If segregation of sexes is practiced, women do not participate in the funeral of their male relatives. Most modern Iranians do not observe the segregation any more. Dressing in black is an obligation and the close relatives will follow this dress code for 40 days and sometimes even for a whole year. Historical evidence indicates that till 11th century white and blue were still commonly used as mourning colors.

Sultan Massoud Ghaznavi mourned major deaths by dressing in white. While Ghaane a major poet remarks about an artisan refusing to color some material in blue mentioning this is a mourning color and he can not do that for the time being. With most Iranians after the 40th day an elderly member of the family changes from black into a different color. This signifies that the rest can stop wearing black. Some will do this after the anniversary (sal) depending how close they were to the deceased. Till 19th century with the wealthy, the oldest family member sent dress fabrics in colors other than black to mourners indicating the end of the mourning. Coloring hands and feet with henna and changing colors out of black after going to a public bath with friends and relatives was the most common way signaling the end of the grief period.

If the person dies earlier during the day, the body will be taken to the local mosque or to the appointed cemetery to be washed and prepared. However if the person dies late at night the body will be kept at home with lights on or candles burning all night, resembling the pre-Islamic traditions. It is believed that the evil spirits (Shayatin) will attack the dead if left in darkness. The holy book Quran will be placed close or on the dead person to both protect and bless the deceased. People who are buried quickly are assumed to have been very good (savabkar) in their life and this is regarded as a blessing.
Muslims are very specific about burial sites and adherents of different faiths are buried separately. Non Muslims are not buried along with other faiths. In most major cities in North America Muslims have created their own cemetery. However there are many people who do not observe segregation policies of this nature.

Graves are dug by gravediggers and each person is buried separately. However in Iran recently because of the very high cost of grave lots members of the same family are buried on top of each other to reduce cost. The body is taken out of the coffin placed on the ground, is lifted up three times and put down again and it is only at the fourth time that it is placed in the grave. A gravedigger or a member of the family normally is stationed in the pit to position the dead properly according to religious prescriptions. The deceased is placed on his right side facing Mecca. Under his head will be placed a brick and a raw mosaic (khesht e kham). The face will be exposed and part of the kafan covering the face will be placed under head over the brick. Till recently brick walls on each side supported the grave and once the dead was placed in the grave a brick cover would be added on top of the sidewalls to completely cover the dead. Then everything would be covered with soil. The high cost of such activities has forced many people to abandon such traditions. Nevertheless all that can afford will follow all traditions. Burials take place during the daytime only. At night a specific prayer called Namaz Vahshat (prayer of fear) is performed by close relatives to support the deceased and reduce fear of being dead and having to answer for ones deeds. The tradition is Zoroastrian in origin and is not practiced in this manner by other Muslims. At all times the body and the grave should face Mecca (Ghebleh). The graves should not be marked as instructed by the scripture but most people place memorial stones with Quranic verses engraved on the stone. If there is no stone the grave top is slightly higher than the surrounding grounds. It is regarded blissful to touch the grave soil and spread a handful of soil over the grave, representing the notion of from dust to dust. Rose water is always sprinkled on the grave.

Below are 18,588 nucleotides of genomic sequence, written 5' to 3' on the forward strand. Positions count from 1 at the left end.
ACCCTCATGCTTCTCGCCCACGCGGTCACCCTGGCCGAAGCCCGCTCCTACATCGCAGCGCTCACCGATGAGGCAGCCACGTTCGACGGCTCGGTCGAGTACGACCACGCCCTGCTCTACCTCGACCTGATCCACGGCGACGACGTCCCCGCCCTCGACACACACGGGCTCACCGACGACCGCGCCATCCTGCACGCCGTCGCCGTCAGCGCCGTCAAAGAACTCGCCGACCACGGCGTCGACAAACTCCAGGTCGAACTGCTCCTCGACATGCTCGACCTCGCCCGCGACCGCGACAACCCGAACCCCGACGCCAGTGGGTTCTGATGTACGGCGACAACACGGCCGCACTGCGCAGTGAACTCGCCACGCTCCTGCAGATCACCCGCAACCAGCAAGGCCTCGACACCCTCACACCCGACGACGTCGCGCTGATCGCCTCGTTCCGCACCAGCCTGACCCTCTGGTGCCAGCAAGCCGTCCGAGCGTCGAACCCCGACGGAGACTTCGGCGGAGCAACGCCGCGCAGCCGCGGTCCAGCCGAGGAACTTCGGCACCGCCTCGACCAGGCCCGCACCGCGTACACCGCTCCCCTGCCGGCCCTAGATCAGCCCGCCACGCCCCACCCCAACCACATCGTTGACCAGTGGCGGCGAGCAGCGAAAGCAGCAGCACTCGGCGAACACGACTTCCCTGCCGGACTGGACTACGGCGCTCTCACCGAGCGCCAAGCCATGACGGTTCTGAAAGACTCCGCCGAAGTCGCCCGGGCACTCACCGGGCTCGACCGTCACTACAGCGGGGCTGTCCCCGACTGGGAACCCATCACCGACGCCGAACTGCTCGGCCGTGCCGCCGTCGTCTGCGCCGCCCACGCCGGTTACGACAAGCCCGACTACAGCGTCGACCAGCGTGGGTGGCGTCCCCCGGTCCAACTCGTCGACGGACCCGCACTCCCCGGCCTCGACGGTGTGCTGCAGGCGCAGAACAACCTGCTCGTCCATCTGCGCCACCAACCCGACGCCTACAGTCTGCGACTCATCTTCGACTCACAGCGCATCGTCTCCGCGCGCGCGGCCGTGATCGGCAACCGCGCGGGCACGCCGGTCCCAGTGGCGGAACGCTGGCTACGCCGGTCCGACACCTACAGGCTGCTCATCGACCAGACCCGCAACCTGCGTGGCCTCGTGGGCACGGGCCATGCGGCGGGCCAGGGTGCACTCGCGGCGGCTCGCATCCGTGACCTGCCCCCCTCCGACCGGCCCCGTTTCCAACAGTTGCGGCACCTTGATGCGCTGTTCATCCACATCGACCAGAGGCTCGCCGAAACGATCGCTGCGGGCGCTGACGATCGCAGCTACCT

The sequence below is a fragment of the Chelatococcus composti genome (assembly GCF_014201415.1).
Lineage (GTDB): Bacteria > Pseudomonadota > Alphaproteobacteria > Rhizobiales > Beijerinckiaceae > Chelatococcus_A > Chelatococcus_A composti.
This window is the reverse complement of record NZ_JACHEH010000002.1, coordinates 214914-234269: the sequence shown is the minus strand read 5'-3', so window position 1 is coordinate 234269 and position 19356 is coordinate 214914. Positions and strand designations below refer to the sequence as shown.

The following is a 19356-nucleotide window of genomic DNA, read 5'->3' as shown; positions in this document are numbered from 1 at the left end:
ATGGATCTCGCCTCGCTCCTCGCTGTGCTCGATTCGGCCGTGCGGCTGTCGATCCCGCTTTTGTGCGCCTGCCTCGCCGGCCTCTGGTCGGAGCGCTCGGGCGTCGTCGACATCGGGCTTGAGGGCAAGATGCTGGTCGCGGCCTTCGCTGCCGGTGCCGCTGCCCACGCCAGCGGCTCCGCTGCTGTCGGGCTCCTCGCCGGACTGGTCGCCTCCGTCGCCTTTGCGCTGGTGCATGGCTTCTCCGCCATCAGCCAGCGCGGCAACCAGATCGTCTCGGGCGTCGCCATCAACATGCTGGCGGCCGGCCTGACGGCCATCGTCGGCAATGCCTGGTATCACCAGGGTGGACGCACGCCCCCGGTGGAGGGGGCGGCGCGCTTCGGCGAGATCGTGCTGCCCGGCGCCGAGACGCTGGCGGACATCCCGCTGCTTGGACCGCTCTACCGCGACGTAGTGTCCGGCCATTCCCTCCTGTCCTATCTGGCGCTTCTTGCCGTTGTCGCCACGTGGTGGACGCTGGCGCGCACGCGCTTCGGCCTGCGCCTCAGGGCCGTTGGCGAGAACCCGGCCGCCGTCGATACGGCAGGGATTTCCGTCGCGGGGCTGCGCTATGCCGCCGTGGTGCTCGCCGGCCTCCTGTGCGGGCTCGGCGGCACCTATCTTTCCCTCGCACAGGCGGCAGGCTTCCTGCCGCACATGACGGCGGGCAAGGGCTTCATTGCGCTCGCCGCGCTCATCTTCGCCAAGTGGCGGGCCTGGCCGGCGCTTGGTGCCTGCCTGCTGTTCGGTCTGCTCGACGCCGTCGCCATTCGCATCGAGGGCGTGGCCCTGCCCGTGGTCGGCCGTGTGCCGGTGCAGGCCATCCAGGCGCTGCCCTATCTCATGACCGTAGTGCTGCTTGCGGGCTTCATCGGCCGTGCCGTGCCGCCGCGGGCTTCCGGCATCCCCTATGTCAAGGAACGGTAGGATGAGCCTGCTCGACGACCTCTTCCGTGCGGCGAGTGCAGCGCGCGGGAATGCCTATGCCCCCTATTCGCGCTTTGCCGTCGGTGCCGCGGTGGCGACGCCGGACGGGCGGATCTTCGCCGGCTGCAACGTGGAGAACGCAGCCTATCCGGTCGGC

Participants would recite prayers at all times and there are always professional pray readers around who would recite and perform prayers for a set fee. One common verse that is recited repeatedly means; ‘one always returns to Allah and ends with him’ (En alaheh Rajeona) and the other one is called Fatehah. The memorial service ‘Khatm’ (the end) is on the third day (reminiscent of Zoroastrian tradition). Everyone who knows the deceased or the family attends the ceremony. Males and females are normally seated separately. Male priests (Mullahs) will recite verses from Quran and condolences are made to the survivors of the deceased. Weeping, crying and other expressions of sorrow are displayed, encouraged and expected. Candles are lit, ‘Halva’, a sweet paste made with flour, sugar and saffron is served, along with, tea and dates during the gatherings. It has become fashionable to play pre-recorded tapes of poetry recitations accompanied by appropriate music at the memorial service. However this is only practiced buy very modern Iranians. There may be female readers of Quran who would recite prayers and verses from Quran for an all-female audience. Traditionally however males should not hear their voices. Modern Iranians are not very restrict with such practices any more and do not observe the segregation of sexes. Alcohol is not served at any of the gatherings, however for the first time sherry and light wine are appearing with the very ultra-modern Iranians outside the country.